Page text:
The District National Bank Of Chicago
The District National Bank Of Chicago in Illinois printed $124,500 dollars worth of national currency. That is a small output. National bank notes from here should be scarce. This national bank opened in 1934 and stopped printing money in 1935, which equals a 2 year printing period. That means that money from this bank was not entering circulation very often. During its life, The District National Bank Of Chicago issued 1 single type and denomination of national currency We have examples of the types listed below. Your bank note should look similar. Just the bank name will be different. For the record, The District National Bank Of Chicago was located in Cook County. It was assigned charter number 14110.
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The District National Bank Of Chicago in Illinois issued 12,460 individual notes from the type2 1929 $10 national bank note series. This is a pretty typical print run for type2 national bank notes. Values will be across the board based on demand. The easiest way to spot the difference between type1 1929 $10 bills and 1929 type2 $10 bills is in the serial number. Type2 notes have a serial number that ends with a number. 1929 type1 notes have a serial number that ends with the letter A. Generally speaking, these $10 bills are rarer than the earlier type1 issues. However, most collectors don’t pay more for that rarity because they look basically the same.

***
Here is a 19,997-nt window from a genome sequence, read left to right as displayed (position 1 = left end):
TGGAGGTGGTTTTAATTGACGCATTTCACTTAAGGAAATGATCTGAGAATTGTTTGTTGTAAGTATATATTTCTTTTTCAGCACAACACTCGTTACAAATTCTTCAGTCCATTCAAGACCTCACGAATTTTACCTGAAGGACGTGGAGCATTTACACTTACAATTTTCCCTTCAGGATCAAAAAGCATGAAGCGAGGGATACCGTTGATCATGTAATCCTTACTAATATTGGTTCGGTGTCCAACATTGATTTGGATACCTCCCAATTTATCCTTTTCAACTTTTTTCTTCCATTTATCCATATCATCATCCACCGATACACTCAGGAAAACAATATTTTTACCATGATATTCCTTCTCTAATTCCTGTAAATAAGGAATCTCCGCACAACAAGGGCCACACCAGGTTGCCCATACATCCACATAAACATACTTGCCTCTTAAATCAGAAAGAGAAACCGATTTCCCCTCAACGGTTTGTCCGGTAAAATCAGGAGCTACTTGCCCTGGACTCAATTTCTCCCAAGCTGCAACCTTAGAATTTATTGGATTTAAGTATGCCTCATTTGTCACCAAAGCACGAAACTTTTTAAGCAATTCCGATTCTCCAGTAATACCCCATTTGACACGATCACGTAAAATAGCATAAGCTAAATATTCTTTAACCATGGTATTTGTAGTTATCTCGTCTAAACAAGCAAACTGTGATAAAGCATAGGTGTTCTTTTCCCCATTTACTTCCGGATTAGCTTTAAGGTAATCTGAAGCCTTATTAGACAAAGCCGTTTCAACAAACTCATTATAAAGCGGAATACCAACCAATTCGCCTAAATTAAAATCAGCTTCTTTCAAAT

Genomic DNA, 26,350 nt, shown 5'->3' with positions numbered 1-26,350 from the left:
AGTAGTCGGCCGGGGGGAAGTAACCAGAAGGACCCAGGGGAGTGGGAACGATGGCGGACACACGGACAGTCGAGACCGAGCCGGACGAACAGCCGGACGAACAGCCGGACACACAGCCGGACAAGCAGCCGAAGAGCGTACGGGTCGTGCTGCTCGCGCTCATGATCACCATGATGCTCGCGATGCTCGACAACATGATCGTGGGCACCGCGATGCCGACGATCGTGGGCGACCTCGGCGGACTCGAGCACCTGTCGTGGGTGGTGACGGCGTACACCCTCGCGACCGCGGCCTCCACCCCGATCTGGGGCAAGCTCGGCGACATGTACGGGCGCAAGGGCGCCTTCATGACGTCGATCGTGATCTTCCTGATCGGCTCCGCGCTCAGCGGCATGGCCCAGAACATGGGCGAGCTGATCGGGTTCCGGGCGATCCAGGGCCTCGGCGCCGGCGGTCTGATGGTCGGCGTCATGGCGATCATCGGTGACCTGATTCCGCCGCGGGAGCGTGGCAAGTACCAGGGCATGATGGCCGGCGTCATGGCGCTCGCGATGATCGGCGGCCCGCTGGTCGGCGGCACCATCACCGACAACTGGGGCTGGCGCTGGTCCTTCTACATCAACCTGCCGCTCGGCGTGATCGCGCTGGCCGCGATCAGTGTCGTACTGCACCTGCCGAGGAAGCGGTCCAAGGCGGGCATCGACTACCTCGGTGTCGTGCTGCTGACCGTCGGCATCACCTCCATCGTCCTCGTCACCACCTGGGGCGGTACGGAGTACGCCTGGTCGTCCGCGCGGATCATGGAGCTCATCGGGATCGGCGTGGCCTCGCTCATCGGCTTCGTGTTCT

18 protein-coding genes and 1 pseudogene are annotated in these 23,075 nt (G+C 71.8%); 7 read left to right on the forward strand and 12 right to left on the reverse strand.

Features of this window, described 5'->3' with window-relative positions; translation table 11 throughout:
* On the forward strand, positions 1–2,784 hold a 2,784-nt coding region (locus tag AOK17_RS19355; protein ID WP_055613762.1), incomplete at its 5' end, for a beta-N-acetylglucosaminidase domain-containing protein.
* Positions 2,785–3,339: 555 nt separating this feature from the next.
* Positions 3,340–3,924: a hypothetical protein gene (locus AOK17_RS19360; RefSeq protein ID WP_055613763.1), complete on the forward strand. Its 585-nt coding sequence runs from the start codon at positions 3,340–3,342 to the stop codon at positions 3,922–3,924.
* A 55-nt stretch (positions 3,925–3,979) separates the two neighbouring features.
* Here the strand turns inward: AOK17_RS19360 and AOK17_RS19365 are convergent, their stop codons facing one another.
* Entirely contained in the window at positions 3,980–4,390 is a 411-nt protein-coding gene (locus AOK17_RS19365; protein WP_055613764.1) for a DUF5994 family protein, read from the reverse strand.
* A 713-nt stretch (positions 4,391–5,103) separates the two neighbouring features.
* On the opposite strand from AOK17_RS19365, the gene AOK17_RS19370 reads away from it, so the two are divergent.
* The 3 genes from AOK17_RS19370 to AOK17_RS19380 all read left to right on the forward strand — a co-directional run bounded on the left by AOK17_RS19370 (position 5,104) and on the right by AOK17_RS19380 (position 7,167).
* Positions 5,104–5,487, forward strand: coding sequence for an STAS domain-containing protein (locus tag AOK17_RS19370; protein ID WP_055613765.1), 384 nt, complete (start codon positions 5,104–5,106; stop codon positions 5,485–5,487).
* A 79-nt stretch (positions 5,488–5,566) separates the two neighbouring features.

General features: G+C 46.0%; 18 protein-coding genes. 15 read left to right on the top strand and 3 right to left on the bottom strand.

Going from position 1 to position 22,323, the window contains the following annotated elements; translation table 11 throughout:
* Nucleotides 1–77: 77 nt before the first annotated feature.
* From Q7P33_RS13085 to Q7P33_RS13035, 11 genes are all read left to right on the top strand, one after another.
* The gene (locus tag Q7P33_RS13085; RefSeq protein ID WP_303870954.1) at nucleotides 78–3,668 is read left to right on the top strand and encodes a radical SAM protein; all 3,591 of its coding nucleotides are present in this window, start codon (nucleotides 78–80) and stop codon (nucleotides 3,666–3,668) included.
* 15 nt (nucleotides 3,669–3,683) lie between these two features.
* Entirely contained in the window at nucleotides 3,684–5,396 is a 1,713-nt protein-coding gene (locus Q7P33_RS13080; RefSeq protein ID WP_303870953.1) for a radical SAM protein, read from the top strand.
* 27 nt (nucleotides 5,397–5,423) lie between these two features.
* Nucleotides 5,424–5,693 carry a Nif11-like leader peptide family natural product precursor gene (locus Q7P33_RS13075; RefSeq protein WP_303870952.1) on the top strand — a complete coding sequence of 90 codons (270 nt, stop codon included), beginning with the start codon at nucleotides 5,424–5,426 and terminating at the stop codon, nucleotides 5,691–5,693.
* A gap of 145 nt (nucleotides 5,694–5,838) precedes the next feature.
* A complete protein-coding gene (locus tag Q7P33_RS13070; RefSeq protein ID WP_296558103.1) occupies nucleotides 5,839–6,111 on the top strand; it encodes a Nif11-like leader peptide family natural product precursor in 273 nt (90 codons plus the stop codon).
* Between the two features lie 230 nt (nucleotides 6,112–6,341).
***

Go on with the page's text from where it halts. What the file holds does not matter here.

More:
Series of 1929 Type2 $10 National Bank Note